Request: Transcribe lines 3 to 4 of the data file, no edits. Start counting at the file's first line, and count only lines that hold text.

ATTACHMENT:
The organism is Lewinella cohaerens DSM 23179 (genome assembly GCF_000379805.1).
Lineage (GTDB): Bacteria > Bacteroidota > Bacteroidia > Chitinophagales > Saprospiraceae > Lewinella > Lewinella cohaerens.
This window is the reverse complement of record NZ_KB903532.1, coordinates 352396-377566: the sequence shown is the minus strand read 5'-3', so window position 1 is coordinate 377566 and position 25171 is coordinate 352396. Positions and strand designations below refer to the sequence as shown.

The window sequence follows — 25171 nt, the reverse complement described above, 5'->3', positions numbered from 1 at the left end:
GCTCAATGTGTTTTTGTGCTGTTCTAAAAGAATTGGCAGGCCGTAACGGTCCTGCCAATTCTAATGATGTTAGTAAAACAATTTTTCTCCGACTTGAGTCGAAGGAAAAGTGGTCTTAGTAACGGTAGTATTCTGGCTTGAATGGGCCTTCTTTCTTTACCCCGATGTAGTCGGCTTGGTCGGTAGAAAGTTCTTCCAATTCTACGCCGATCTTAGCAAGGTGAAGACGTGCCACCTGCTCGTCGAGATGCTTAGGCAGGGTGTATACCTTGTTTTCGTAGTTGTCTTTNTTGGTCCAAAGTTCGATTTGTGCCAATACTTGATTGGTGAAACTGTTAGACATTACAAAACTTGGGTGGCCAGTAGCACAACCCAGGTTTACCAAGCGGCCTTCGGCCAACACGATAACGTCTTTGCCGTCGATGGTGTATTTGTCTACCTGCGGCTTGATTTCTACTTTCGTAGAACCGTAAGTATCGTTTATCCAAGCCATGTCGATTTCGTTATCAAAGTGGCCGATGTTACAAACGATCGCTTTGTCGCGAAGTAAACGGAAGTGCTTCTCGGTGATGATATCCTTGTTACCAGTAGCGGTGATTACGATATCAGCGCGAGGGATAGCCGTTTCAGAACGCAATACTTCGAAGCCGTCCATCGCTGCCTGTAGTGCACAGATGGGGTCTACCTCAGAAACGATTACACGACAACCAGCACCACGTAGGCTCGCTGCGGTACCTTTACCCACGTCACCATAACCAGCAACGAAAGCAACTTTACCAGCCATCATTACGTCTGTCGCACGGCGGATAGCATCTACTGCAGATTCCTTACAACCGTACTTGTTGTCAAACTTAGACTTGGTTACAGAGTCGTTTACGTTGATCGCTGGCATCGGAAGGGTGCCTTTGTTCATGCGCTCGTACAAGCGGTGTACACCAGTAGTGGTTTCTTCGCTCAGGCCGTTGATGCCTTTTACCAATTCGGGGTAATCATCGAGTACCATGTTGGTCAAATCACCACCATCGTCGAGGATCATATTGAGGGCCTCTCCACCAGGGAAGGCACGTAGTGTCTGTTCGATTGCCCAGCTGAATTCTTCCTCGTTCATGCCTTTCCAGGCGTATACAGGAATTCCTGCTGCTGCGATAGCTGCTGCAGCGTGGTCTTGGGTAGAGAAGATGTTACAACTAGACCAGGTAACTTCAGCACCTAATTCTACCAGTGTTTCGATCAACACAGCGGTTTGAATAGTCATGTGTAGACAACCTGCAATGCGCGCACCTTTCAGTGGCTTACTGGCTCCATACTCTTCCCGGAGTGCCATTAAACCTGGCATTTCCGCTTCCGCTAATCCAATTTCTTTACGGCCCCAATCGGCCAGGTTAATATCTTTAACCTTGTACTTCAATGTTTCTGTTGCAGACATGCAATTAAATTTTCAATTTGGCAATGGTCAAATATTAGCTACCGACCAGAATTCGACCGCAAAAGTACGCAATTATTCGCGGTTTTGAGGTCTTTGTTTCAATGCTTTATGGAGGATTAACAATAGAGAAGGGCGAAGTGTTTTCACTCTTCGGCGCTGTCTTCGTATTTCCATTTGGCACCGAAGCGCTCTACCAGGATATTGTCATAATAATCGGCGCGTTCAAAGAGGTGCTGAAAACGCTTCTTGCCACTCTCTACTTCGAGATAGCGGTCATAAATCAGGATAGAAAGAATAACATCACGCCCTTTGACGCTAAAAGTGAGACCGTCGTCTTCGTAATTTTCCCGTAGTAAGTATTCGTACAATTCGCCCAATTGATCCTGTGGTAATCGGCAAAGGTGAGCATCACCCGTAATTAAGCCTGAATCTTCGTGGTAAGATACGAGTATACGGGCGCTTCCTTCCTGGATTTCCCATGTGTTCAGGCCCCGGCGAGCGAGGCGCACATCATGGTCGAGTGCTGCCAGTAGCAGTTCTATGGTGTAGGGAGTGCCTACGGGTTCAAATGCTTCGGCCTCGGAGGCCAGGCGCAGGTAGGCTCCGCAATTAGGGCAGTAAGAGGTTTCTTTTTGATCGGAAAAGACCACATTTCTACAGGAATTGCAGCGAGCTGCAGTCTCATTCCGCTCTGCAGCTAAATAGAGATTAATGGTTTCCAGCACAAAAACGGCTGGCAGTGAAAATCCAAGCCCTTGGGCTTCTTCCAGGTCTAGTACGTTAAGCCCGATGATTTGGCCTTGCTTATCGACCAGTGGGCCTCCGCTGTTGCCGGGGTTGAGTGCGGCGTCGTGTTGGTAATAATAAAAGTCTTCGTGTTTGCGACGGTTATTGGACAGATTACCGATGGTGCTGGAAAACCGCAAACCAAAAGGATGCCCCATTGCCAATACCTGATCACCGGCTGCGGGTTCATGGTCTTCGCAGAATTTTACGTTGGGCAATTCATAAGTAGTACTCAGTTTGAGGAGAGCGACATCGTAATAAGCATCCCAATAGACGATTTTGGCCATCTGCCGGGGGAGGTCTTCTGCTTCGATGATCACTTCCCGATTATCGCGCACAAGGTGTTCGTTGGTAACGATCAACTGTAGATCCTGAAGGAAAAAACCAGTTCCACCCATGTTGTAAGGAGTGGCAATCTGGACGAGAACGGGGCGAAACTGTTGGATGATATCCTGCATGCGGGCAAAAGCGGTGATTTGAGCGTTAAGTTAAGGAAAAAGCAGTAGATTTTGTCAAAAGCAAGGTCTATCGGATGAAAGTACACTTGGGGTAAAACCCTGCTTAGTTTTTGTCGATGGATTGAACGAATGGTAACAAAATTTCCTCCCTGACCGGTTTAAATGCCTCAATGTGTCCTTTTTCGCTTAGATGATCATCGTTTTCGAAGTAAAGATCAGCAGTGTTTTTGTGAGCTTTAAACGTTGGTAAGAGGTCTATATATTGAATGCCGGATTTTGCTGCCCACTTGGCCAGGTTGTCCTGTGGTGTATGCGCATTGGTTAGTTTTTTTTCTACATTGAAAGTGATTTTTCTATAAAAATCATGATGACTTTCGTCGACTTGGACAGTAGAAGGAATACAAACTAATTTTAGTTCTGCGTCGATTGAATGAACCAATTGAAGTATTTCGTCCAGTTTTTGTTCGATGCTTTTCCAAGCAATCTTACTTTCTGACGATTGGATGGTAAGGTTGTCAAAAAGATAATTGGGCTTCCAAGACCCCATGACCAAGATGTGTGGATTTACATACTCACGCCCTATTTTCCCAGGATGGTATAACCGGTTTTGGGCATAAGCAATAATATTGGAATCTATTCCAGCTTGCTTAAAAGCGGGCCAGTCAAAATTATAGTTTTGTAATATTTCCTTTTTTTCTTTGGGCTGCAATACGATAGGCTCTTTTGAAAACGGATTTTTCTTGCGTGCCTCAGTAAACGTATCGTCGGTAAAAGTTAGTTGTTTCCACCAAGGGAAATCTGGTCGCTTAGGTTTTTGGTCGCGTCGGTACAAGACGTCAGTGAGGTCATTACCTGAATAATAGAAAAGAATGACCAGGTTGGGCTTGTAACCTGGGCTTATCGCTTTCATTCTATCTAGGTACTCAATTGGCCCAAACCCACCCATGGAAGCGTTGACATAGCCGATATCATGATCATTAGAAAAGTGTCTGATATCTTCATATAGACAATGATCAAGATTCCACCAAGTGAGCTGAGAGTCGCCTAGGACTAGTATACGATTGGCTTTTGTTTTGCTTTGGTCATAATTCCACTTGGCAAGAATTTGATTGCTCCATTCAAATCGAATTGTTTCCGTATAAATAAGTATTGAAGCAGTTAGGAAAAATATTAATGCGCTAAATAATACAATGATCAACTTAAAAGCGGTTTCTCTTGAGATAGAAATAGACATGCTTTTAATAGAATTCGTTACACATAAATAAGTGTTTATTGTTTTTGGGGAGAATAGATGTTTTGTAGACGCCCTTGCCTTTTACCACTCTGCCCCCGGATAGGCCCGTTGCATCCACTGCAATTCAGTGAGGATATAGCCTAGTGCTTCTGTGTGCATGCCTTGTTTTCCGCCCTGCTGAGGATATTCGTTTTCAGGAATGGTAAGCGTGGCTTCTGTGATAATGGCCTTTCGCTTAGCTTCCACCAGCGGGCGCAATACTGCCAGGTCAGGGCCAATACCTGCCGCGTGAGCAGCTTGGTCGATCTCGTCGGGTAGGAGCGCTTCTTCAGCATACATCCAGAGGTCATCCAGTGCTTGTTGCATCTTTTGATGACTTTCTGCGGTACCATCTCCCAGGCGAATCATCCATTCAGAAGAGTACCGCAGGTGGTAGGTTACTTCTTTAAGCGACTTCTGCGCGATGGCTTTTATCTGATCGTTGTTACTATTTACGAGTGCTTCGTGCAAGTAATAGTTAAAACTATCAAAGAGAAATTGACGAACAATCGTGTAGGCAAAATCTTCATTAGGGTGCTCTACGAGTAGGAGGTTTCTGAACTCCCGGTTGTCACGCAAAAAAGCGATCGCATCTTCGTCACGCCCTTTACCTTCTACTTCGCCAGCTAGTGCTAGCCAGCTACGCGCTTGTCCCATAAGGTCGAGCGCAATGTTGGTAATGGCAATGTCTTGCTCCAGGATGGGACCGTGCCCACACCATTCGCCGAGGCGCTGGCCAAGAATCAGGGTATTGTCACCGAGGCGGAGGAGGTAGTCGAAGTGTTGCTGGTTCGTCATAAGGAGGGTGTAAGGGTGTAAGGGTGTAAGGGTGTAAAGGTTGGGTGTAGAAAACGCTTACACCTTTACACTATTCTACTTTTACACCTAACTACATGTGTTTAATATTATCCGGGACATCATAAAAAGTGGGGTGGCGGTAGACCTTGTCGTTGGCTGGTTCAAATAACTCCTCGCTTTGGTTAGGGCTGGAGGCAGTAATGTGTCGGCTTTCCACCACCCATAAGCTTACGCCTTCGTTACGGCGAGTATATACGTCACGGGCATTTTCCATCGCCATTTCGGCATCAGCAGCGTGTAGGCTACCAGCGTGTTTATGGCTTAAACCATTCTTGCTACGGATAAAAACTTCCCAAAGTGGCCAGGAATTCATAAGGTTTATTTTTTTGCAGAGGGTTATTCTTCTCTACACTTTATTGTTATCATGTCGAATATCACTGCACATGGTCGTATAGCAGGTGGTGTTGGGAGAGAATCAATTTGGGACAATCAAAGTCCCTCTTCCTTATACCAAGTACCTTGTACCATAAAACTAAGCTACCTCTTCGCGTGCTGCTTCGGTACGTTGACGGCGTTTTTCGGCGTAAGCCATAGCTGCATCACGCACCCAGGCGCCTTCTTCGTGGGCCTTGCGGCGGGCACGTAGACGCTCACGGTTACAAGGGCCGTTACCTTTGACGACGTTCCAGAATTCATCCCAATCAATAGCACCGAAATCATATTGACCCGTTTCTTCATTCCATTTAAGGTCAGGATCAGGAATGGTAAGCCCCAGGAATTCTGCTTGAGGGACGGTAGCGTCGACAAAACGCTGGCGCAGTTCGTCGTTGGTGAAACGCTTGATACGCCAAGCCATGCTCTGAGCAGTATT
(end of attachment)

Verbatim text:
This window is the reverse complement of record NZ_KB903532.1, coordinates 352396-377566: the sequence shown is the minus strand read 5'-3', so window position 1 is coordinate 377566 and position 25171 is coordinate 352396. Positions and strand designations below refer to the sequence as shown.

The window sequence follows — 25171 nt, the reverse complement described above, 5'->3', positions numbered from 1 at the left end: